A new small unmanned aircraft system (UAS) boasts something no other has been able to do thus far: continuous flight for 9 hours and all on the clean energy of solar power.

AeroVironment‘s 13-pound Puma AE can be assembled and hand-launched in minutes and requires no infrastructure for launch or landing, making them attractive for frontline use where time and space can be too scarce for the requirements of full-scale drones.

And while it may be some time before the Pentagon is showing off solar-powered tanks, AeroVironment insists these types of solar technology advancements are indispensable for the military.

“This is a critical milestone with far-reaching implications for the many ways small UAS can benefit military, public safety and commercial customers,” said Roy Minson, senior vice president of the Monrovia, CA-based AeroVironment.

AeroVironment enlisted the help of Alta Devices for its proprietary, ultra-thin solar cells. Past attempts to attach solar power to small UAS were either too heavy or couldn’t produce enough power for long-range flights but, according to Minson, recent tests prove that the solar Puma AE technology ”can produce enough power, while adding negligible weight, so that endurance is no longer an issue for most customer missions.”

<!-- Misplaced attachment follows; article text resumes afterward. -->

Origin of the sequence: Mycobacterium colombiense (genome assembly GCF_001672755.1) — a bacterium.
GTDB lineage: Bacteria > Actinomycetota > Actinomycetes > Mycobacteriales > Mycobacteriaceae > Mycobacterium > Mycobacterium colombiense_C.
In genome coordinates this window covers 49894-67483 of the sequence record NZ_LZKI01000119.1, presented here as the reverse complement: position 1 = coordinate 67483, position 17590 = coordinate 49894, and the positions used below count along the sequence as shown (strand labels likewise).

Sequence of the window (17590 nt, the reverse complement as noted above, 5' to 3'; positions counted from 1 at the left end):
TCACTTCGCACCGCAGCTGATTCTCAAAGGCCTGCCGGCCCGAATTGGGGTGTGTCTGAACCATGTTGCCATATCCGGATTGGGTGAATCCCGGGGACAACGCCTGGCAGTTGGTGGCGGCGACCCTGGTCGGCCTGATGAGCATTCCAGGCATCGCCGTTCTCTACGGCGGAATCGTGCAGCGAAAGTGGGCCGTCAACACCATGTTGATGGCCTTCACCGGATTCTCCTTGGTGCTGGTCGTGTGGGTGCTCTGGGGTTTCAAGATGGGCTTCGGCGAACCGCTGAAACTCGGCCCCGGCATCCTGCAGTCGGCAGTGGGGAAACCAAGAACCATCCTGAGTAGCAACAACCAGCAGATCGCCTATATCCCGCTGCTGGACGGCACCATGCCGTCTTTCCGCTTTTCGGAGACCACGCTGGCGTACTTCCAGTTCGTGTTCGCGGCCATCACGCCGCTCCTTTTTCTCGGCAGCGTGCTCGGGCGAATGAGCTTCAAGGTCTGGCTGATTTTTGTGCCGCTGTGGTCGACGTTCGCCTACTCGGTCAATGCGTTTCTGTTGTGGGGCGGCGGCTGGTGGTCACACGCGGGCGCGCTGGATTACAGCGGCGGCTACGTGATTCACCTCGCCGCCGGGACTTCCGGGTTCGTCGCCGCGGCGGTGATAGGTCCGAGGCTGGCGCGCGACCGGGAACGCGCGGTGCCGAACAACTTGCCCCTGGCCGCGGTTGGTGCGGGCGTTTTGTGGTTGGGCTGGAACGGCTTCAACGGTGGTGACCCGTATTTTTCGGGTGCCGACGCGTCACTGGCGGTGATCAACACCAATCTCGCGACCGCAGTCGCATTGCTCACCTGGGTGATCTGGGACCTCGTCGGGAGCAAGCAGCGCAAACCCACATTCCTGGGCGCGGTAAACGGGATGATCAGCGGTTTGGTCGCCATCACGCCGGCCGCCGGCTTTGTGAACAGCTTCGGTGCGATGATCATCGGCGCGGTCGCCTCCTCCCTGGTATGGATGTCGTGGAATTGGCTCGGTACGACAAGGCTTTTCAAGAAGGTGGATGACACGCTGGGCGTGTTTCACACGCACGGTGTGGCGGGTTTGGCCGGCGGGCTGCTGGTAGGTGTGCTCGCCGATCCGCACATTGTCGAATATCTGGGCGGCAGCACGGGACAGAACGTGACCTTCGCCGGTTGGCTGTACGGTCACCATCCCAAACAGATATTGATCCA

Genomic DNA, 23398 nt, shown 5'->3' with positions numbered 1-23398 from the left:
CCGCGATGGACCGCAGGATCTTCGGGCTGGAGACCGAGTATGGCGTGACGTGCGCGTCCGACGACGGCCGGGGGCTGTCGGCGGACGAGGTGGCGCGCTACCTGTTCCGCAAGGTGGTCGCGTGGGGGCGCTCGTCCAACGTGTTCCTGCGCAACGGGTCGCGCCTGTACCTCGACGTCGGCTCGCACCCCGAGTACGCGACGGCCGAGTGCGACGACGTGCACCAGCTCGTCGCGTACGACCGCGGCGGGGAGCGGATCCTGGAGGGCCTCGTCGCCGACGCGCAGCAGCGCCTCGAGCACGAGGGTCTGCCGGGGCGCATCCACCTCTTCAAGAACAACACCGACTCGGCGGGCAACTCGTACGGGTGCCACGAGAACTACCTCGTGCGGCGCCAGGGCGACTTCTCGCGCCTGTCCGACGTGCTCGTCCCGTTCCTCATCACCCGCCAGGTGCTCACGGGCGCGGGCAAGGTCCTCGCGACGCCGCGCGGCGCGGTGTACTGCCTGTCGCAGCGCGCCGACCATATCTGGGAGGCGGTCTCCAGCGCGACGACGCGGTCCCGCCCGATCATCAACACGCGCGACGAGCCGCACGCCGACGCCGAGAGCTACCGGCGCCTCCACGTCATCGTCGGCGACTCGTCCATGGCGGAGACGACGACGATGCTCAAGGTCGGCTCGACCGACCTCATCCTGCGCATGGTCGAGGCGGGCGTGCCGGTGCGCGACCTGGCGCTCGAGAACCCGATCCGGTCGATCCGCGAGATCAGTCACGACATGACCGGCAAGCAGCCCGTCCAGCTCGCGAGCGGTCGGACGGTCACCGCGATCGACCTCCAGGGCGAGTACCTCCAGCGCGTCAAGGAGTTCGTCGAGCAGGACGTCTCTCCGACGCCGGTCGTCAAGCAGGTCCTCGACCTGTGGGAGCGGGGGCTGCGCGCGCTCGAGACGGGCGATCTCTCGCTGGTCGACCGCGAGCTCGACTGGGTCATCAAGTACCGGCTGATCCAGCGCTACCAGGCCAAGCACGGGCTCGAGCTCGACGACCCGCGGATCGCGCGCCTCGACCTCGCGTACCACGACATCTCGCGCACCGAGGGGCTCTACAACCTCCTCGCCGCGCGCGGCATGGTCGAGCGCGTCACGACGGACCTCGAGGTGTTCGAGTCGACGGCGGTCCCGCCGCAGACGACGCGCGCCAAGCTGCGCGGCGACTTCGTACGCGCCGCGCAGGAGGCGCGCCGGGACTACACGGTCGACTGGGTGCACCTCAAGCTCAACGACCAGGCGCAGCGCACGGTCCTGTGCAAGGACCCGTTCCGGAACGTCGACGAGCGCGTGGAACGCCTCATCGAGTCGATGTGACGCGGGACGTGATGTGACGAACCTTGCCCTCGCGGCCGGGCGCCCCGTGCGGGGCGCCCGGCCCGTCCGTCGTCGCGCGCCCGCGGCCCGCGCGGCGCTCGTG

“Our integration of this cutting-edge technology dramatically increases Puma’s current flight endurance using a clean, renewable power source,” said Minson. “This development can give Puma AE customers significantly increased capabilities that approach those of the next class of UAS at a much lower acquisition and operating cost, and with much greater operational flexibility.”

Last month, the Federal Aviation Administration gave the Puma AE a “Restricted Category” certification, which permits commercial operators to fly the UAS in the regions of the Arctic. It was previously not permissible to operate drones in national airspace for commercial purposes.

“Aerial observation missions can now be safely accomplished in hazardous Arctic locations, which will reduce the risk of manned aviation in an efficient, cost-effective, and environmentally friendly manner,” said Tim Conver, AeroVironment chairman and chief executive officer, at the time.

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